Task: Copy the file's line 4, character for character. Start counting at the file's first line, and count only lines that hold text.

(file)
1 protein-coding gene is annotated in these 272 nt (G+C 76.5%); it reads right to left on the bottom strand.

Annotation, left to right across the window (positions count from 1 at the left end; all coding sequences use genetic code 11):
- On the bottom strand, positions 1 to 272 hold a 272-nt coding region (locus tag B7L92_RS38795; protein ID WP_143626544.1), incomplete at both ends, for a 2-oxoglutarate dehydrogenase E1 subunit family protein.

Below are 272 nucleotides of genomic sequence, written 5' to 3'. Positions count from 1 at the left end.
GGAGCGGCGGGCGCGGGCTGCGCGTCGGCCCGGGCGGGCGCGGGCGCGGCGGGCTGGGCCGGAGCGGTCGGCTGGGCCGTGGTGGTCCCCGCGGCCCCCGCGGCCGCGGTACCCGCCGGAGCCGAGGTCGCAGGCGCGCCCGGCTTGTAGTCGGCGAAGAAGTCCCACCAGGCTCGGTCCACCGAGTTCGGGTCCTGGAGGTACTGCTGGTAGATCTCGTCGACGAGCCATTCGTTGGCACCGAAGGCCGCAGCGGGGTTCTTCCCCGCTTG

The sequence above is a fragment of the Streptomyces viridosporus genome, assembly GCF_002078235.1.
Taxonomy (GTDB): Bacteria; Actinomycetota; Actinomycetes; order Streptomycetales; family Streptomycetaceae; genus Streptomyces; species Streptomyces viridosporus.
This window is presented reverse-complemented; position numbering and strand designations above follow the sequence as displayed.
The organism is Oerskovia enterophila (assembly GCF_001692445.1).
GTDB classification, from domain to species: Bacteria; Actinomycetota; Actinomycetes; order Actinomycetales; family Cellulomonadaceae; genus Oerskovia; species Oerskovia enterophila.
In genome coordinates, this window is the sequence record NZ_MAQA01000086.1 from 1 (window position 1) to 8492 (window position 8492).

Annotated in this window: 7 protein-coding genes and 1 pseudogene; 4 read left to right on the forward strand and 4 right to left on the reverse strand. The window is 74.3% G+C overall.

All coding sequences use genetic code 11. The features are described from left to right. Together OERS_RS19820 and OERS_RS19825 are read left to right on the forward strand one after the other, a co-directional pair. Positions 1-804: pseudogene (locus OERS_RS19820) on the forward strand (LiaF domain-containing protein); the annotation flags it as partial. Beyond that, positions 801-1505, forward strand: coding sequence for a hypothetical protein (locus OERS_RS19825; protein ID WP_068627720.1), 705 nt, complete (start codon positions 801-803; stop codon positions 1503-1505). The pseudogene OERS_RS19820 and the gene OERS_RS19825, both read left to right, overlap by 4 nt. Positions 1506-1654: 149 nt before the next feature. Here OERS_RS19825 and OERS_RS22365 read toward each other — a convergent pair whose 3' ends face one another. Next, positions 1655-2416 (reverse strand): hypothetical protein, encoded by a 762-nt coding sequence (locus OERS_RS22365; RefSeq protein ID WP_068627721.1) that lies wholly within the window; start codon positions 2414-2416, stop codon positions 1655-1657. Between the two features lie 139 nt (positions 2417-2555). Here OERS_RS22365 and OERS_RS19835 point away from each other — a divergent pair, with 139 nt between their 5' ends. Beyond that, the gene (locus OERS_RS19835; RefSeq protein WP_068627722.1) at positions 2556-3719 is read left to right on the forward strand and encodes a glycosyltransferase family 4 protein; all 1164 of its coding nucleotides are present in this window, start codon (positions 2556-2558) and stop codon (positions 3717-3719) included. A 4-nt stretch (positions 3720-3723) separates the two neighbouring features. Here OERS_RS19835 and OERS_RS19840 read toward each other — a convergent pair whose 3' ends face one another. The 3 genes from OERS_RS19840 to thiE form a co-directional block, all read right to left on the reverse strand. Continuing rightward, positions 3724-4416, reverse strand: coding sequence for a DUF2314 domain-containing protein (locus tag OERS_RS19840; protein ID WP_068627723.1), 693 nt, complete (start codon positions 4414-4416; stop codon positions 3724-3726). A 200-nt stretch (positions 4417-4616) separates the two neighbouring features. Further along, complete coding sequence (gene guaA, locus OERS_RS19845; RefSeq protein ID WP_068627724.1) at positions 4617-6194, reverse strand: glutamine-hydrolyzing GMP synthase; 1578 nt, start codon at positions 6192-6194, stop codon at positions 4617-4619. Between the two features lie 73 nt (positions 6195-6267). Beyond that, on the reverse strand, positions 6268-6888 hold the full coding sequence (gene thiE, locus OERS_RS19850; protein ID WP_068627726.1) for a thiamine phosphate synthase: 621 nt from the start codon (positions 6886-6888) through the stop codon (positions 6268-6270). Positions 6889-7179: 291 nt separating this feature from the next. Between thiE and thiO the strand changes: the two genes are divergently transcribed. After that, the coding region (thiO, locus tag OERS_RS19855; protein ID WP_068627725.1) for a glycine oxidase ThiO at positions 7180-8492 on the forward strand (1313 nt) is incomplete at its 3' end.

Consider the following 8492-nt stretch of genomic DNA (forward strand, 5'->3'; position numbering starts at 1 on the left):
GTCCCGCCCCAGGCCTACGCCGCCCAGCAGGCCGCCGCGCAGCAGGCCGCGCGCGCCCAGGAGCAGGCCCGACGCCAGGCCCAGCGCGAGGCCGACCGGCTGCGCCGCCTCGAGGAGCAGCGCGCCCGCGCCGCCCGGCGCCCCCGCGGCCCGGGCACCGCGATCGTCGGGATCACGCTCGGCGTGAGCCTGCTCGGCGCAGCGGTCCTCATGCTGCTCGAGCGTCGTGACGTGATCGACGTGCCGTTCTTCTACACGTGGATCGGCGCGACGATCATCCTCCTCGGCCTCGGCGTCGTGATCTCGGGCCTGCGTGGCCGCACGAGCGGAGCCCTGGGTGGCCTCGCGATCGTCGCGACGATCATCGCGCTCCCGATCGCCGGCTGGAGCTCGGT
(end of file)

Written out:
Below are 272 nucleotides of genomic sequence, written 5' to 3'. Positions count from 1 at the left end.